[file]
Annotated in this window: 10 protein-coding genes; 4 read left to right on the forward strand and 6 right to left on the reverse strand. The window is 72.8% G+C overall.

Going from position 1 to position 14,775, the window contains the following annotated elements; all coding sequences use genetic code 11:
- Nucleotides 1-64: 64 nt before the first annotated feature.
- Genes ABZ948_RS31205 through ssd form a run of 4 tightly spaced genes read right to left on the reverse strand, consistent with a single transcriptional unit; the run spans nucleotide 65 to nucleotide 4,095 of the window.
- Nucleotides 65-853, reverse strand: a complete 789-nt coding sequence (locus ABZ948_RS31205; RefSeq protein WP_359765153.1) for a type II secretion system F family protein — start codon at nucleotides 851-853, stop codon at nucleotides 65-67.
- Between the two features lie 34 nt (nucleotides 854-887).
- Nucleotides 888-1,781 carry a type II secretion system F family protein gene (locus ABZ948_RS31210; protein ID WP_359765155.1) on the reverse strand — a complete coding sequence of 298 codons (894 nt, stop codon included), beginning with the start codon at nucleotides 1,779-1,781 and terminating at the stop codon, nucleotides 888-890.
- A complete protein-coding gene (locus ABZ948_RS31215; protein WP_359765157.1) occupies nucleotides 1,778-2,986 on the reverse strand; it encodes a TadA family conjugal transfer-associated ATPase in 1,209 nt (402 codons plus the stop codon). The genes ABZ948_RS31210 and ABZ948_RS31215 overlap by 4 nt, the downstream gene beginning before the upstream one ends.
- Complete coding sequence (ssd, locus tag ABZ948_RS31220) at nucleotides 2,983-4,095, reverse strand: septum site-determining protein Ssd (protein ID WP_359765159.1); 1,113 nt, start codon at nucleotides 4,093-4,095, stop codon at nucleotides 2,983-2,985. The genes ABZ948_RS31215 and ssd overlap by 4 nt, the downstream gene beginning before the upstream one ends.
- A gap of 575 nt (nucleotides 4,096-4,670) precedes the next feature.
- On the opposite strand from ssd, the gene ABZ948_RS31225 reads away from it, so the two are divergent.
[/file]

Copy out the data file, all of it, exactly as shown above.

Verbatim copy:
Annotated in this window: 10 protein-coding genes; 4 read left to right on the forward strand and 6 right to left on the reverse strand. The window is 72.8% G+C overall.

Going from position 1 to position 14,775, the window contains the following annotated elements; all coding sequences use genetic code 11:
- Nucleotides 1-64: 64 nt before the first annotated feature.
- Genes ABZ948_RS31205 through ssd form a run of 4 tightly spaced genes read right to left on the reverse strand, consistent with a single transcriptional unit; the run spans nucleotide 65 to nucleotide 4,095 of the window.
- Nucleotides 65-853, reverse strand: a complete 789-nt coding sequence (locus ABZ948_RS31205; RefSeq protein WP_359765153.1) for a type II secretion system F family protein — start codon at nucleotides 851-853, stop codon at nucleotides 65-67.
- Between the two features lie 34 nt (nucleotides 854-887).
- Nucleotides 888-1,781 carry a type II secretion system F family protein gene (locus ABZ948_RS31210; protein ID WP_359765155.1) on the reverse strand — a complete coding sequence of 298 codons (894 nt, stop codon included), beginning with the start codon at nucleotides 1,779-1,781 and terminating at the stop codon, nucleotides 888-890.
- A complete protein-coding gene (locus ABZ948_RS31215; protein WP_359765157.1) occupies nucleotides 1,778-2,986 on the reverse strand; it encodes a TadA family conjugal transfer-associated ATPase in 1,209 nt (402 codons plus the stop codon). The genes ABZ948_RS31210 and ABZ948_RS31215 overlap by 4 nt, the downstream gene beginning before the upstream one ends.
- Complete coding sequence (ssd, locus tag ABZ948_RS31220) at nucleotides 2,983-4,095, reverse strand: septum site-determining protein Ssd (protein ID WP_359765159.1); 1,113 nt, start codon at nucleotides 4,093-4,095, stop codon at nucleotides 2,983-2,985. The genes ABZ948_RS31215 and ssd overlap by 4 nt, the downstream gene beginning before the upstream one ends.
- A gap of 575 nt (nucleotides 4,096-4,670) precedes the next feature.
- On the opposite strand from ssd, the gene ABZ948_RS31225 reads away from it, so the two are divergent.